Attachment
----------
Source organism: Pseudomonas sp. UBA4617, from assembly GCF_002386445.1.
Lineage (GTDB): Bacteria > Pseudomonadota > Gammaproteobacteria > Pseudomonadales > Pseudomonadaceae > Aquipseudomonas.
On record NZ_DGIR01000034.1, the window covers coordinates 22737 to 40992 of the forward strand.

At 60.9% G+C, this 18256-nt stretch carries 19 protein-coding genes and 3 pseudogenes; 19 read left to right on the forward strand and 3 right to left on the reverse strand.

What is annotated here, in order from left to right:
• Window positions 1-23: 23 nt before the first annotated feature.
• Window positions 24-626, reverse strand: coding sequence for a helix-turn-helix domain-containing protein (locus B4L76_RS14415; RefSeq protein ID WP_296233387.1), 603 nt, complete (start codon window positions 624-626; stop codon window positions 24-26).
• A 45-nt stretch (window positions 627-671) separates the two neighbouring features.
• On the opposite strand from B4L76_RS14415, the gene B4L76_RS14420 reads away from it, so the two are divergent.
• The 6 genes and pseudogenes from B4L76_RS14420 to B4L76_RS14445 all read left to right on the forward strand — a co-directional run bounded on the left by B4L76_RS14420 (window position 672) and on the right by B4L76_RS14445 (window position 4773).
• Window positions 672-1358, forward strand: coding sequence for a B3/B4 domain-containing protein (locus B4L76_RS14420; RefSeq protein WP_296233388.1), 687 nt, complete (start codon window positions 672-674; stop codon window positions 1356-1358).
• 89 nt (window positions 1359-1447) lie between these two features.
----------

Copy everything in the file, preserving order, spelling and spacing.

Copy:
Source organism: Pseudomonas sp. UBA4617, from assembly GCF_002386445.1.
Lineage (GTDB): Bacteria > Pseudomonadota > Gammaproteobacteria > Pseudomonadales > Pseudomonadaceae > Aquipseudomonas.
On record NZ_DGIR01000034.1, the window covers coordinates 22737 to 40992 of the forward strand.

At 60.9% G+C, this 18256-nt stretch carries 19 protein-coding genes and 3 pseudogenes; 19 read left to right on the forward strand and 3 right to left on the reverse strand.

What is annotated here, in order from left to right:
• Window positions 1-23: 23 nt before the first annotated feature.
• Window positions 24-626, reverse strand: coding sequence for a helix-turn-helix domain-containing protein (locus B4L76_RS14415; RefSeq protein ID WP_296233387.1), 603 nt, complete (start codon window positions 624-626; stop codon window positions 24-26).
• A 45-nt stretch (window positions 627-671) separates the two neighbouring features.
• On the opposite strand from B4L76_RS14415, the gene B4L76_RS14420 reads away from it, so the two are divergent.
• The 6 genes and pseudogenes from B4L76_RS14420 to B4L76_RS14445 all read left to right on the forward strand — a co-directional run bounded on the left by B4L76_RS14420 (window position 672) and on the right by B4L76_RS14445 (window position 4773).
• Window positions 672-1358, forward strand: coding sequence for a B3/B4 domain-containing protein (locus B4L76_RS14420; RefSeq protein WP_296233388.1), 687 nt, complete (start codon window positions 672-674; stop codon window positions 1356-1358).
• 89 nt (window positions 1359-1447) lie between these two features.